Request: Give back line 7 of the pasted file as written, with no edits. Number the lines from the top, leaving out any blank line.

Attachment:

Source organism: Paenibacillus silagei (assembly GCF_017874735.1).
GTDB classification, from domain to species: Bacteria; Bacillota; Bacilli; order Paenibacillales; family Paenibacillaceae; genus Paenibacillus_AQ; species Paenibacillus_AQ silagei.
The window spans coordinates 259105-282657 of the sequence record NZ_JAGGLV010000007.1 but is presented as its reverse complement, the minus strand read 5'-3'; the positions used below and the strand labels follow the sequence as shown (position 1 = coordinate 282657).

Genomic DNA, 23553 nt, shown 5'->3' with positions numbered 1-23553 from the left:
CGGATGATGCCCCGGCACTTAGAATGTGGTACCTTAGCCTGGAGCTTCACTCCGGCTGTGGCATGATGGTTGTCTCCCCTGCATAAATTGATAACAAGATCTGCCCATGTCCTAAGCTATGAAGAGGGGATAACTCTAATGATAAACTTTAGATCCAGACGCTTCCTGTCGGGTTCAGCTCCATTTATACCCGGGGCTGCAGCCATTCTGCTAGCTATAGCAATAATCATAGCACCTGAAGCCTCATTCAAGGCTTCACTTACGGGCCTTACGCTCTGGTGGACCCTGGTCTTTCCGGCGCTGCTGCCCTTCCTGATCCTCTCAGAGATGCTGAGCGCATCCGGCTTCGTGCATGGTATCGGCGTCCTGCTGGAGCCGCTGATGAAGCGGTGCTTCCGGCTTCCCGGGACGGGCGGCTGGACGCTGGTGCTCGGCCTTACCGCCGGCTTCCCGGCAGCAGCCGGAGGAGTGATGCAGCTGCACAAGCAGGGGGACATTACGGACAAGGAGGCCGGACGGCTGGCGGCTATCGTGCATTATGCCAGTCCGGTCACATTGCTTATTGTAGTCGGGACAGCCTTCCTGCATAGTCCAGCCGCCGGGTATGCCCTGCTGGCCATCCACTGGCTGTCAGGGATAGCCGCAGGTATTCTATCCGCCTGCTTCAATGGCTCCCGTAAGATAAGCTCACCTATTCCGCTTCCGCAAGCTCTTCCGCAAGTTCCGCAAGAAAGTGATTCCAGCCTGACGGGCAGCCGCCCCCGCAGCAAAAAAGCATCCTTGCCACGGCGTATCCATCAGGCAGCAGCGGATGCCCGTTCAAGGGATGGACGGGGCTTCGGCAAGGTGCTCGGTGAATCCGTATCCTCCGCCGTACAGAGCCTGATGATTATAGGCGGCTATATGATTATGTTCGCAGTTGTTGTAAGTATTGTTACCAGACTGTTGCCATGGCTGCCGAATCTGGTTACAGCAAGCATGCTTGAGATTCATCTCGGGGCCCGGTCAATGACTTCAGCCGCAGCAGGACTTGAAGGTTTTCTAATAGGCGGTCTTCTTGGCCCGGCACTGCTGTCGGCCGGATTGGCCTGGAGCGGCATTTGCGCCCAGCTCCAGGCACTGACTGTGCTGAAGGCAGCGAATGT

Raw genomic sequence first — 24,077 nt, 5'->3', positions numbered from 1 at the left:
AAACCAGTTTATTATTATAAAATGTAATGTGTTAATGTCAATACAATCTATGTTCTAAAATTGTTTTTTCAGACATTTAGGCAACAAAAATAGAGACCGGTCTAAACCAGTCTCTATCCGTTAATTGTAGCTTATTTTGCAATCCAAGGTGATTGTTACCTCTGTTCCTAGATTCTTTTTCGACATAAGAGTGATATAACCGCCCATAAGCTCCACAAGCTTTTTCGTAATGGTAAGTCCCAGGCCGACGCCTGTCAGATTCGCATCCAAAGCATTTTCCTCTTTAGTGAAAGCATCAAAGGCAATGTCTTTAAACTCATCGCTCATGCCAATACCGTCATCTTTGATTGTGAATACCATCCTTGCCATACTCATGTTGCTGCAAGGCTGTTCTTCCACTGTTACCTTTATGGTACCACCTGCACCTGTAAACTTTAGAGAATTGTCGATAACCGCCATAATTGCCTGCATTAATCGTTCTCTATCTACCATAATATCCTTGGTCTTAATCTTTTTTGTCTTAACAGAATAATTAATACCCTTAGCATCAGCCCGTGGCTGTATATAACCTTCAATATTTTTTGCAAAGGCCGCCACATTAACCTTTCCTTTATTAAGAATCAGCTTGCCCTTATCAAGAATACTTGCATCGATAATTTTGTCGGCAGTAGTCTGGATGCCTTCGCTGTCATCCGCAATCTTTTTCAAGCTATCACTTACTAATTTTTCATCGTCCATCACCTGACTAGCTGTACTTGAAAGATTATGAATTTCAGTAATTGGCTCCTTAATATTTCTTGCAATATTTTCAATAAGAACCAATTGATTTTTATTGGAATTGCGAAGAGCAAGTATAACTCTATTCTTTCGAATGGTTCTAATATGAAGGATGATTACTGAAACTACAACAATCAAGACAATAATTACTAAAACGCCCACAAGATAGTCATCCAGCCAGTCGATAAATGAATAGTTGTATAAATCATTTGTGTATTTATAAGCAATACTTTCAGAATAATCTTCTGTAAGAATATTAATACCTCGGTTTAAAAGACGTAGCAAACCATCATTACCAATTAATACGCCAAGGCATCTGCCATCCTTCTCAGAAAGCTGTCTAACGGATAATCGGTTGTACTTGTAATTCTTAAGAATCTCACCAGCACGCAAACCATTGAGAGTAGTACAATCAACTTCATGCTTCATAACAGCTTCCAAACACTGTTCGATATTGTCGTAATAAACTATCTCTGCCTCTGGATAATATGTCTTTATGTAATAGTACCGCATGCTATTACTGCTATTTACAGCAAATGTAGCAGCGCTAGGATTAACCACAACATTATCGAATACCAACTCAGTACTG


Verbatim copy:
AAACCAGTTTATTATTATAAAATGTAATGTGTTAATGTCAATACAATCTATGTTCTAAAATTGTTTTTTCAGACATTTAGGCAACAAAAATAGAGACCGGTCTAAACCAGTCTCTATCCGTTAATTGTAGCTTATTTTGCAATCCAAGGTGATTGTTACCTCTGTTCCTAGATTCTTTTTCGACATAAGAGTGATATAACCGCCCATAAGCTCCACAAGCTTTTTCGTAATGGTAAGTCCCAGGCCGACGCCTGTCAGATTCGCATCCAAAGCATTTTCCTCTTTAGTGAAAGCATCAAAGGCAATGTCTTTAAACTCATCGCTCATGCCAATACCGTCATCTTTGATTGTGAATACCATCCTTGCCATACTCATGTTGCTGCAAGGCTGTTCTTCCACTGTTACCTTTATGGTACCACCTGCACCTGTAAACTTTAGAGAATTGTCGATAACCGCCATAATTGCCTGCATTAATCGTTCTCTATCTACCATAATATCCTTGGTCTTAATCTTTTTTGTCTTAACAGAATAATTAATACCCTTAGCATCAGCCCGTGGCTGTATATAACCTTCAATATTTTTTGCAAAGGCCGCCACATTAACCTTTCCTTTATTAAGAATCAGCTTGCCCTTATCAAGAATACTTGCATCGATAATTTTGTCGGCAGTAGTCTGGATGCCTTCGCTGTCATCCGCAATCTTTTTCAAGCTATCACTTACTAATTTTTCATCGTCCATCACCTGACTAGCTGTACTTGAAAGATTATGAATTTCAGTAATTGGCTCCTTAATATTTCTTGCAATATTTTCAATAAGAACCAATTGATTTTTATTGGAATTGCGAAGAGCAAGTATAACTCTATTCTTTCGAATGGTTCTAATATGAAGGATGATTACTGAAACTACAACAATCAAGACAATAATTACTAAAACGCCCACAAGATAGTCATCCAGCCAGTCGATAAATGAATAGTTGTATAAATCATTTGTGTATTTATAAGCAATACTTTCAGAATAATCTTCTGTAAGAATATTAATACCTCGGTTTAAAAGACGTAGCAAACCATCATTACCAATTAATACGCCAAGGCATCTGCCATCCTTCTCAGAAAGCTGTCTAACGGATAATCGGTTGTACTTGTAATTCTTAAGAATCTCACCAGCACGCAAACCATTGAGAGTAGTACAATCAACTTCATGCTTCATAACAGCTTCCAAACACTGTTCGATATTGTCGTAATAAACTATCTCTGCCTCTGGATAATATGTCTTTATGTAATAGTACCGCATGCTATTACTGCTATTTACAGCAAATGTAGCAGCGCTAGGATTAACCACAACATTATCGAATACCAACTCAGTACTG